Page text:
Cycling

Pro Cyclocross Comes to Texas

By Scott 11/24/2015 5 minutes

Texas winter is mild in comparison to the frigid winters of more northern parts of the United States. While the temperatures may be warmer, that doesn’t mean that anyone likes riding for hours into an artic head wind. That frigid, humid wind cuts through layers of tech fabrics sapping warmth, as well as motivation, from even the most enthusiastic of riders. Some riders find solace riding indoors, others tough it out, some don’t even bother. However, a growing group of enlightened cyclists turn to the storied discipline of cyclocross to stave off the winter blues.

For those unfamiliar, a cyclocross is a high intensity racing discipline done on a short, mostly off road, circuit (around 2 miles) over the course of about 30-60 minutes. Riders tackle a weaving paths through grassy fields and wooded areas, with a number of obstacles thrown in the mix like barriers that require jumping or dismounting and mud or sand pits. The bikes ridden by professionals and enthusiasts resemble road bikes, with drop handlebars and suspension-less frames, but with larger knobby tires and disc brakes. There are strict rules for the bikes raced in international competition, but much laxer rules for the local races. The typical season runs from fall through winter. It was traditionally used as a way to stay fit through the winter for road cyclists, but has developed into a popular discipline in its own right.

The sport is most popular in Europe, mainly Belgium. The biggest races in Belgium charge admission to spectate and often serve beer in an atmosphere that resembles soccer hooligans and football tailgates. In the United States, the scene is strongest in the northeast and northwest, where the worst of Texas winter sounds like a nice warm front. The Texas scene is not nearly as big, but is rapidly growing in popularity. Emulating Belgian fans, fellow racers and enthusiasts partake in a party atmosphere, enjoying a few libations while heckling their friends. Texas breweries and distilleries have opened up the area around their facilities to become race venues and promote their products. This December, two weekends of internationally sanctioned races are coming to Texas. Professionals from all over the country will be making their way to Garland (DFW) and Waco pursuit of UCI points that can improve their start position for the national title race the following month. Look out for local pro Tristan Uhl of Giant South as he fights the biggest names in the country on his home turf. Plus he's fun to watch, as he has a tendency to catch air when he’s going fast.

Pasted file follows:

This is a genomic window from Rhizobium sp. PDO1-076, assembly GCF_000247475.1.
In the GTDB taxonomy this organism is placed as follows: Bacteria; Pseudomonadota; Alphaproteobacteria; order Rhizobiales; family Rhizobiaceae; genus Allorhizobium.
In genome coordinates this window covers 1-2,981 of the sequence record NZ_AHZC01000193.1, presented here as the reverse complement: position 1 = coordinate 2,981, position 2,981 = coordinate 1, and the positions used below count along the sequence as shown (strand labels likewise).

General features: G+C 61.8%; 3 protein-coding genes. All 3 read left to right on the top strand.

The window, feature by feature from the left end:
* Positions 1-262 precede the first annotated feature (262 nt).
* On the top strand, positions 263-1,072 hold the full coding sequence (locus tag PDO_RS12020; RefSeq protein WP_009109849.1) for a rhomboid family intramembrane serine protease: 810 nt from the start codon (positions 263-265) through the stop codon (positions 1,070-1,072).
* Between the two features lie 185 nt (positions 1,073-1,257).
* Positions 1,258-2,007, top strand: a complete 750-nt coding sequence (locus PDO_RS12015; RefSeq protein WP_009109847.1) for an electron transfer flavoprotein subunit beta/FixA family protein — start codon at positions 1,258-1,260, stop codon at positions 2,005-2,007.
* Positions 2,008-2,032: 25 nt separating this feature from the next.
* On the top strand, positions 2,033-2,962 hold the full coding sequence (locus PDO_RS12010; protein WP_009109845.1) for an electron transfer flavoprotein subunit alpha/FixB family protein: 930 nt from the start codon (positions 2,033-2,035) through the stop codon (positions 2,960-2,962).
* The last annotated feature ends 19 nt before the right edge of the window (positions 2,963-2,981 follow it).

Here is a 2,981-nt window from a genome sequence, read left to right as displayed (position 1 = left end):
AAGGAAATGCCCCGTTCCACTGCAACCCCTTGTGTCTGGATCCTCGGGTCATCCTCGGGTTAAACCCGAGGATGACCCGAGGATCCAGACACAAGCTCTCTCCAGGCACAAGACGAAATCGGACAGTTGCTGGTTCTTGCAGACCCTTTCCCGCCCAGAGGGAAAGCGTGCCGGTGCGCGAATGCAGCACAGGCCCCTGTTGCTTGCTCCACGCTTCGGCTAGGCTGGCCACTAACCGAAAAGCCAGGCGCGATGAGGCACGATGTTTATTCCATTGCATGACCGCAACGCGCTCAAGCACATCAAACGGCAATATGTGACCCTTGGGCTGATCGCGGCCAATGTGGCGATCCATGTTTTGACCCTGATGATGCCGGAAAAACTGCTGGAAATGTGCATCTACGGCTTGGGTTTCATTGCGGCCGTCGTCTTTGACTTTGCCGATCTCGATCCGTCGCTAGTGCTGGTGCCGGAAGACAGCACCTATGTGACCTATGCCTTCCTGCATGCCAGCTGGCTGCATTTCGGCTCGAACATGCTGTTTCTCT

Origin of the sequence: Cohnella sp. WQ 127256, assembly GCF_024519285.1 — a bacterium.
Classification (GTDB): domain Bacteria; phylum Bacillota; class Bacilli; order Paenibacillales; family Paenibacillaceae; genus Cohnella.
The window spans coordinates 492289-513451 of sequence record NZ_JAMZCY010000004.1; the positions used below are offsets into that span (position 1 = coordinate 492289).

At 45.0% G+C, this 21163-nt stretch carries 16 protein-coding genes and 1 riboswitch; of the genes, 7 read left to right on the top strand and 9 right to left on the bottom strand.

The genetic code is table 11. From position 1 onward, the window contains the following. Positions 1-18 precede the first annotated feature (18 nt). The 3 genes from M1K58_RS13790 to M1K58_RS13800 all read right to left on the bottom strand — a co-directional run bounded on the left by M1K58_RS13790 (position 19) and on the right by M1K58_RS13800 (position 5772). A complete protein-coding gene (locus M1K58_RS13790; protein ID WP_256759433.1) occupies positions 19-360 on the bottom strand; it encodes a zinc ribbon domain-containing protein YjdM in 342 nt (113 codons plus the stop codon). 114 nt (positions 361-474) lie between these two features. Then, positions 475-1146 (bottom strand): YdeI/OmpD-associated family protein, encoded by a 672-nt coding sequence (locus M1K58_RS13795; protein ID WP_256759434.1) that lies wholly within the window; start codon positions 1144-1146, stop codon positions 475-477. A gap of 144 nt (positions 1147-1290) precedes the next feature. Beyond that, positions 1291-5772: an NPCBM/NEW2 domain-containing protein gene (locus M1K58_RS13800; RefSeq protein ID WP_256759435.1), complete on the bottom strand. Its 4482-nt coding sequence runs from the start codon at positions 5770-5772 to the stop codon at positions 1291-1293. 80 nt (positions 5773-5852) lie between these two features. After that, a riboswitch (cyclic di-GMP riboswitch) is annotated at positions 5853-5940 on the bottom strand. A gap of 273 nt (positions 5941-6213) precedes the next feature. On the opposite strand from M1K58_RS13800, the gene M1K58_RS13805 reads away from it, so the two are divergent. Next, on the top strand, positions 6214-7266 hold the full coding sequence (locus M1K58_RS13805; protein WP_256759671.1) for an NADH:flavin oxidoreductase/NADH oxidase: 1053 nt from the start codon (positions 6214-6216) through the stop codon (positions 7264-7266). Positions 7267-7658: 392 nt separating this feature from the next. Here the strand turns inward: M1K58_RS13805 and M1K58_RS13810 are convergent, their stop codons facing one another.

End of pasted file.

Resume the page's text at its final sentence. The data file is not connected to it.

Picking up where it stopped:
You need not be a pro to be able to get in on the action. Thanks to the short courses the races are very spectator friendly, and are often in a park setting. Various races are run to accommodate racers male and female, young and old, new and experienced.  Training for a sub one-hour effort is a much less time consuming than your next century ride or marathon. Check Thea.com for upcoming events including races, introductory cyclocross clinics and coaches that can help you achieve your goals!

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Scott

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